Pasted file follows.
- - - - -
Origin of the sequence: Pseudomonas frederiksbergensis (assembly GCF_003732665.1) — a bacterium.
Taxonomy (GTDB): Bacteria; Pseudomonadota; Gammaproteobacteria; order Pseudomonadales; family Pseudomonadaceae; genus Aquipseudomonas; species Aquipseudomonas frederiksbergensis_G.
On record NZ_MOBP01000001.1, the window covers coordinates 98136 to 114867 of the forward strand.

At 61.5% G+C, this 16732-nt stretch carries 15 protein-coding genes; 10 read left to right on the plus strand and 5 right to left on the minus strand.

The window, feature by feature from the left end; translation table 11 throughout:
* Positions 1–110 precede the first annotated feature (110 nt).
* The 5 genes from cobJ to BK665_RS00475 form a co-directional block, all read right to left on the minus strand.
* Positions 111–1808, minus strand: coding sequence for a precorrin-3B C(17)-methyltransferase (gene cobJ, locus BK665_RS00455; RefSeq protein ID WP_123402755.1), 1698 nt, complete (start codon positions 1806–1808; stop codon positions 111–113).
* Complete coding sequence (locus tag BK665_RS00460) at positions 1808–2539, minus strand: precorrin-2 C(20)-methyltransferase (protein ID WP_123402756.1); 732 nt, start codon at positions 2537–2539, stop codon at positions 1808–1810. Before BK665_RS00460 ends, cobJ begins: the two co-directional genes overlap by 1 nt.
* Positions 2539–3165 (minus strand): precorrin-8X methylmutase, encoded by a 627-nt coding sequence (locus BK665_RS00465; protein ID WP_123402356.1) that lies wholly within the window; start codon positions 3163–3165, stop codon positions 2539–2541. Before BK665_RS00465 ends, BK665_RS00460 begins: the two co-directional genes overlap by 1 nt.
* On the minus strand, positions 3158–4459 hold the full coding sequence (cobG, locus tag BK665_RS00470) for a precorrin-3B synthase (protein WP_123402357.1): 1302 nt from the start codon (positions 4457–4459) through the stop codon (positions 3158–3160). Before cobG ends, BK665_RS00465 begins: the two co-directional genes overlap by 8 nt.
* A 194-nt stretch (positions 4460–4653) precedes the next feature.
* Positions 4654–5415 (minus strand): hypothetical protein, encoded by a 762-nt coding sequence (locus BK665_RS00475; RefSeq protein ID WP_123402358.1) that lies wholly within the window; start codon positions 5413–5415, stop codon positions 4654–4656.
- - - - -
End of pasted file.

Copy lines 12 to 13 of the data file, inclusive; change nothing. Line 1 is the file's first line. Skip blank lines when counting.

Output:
* A 194-nt stretch (positions 4460–4653) precedes the next feature.
* Positions 4654–5415 (minus strand): hypothetical protein, encoded by a 762-nt coding sequence (locus BK665_RS00475; RefSeq protein ID WP_123402358.1) that lies wholly within the window; start codon positions 5413–5415, stop codon positions 4654–4656.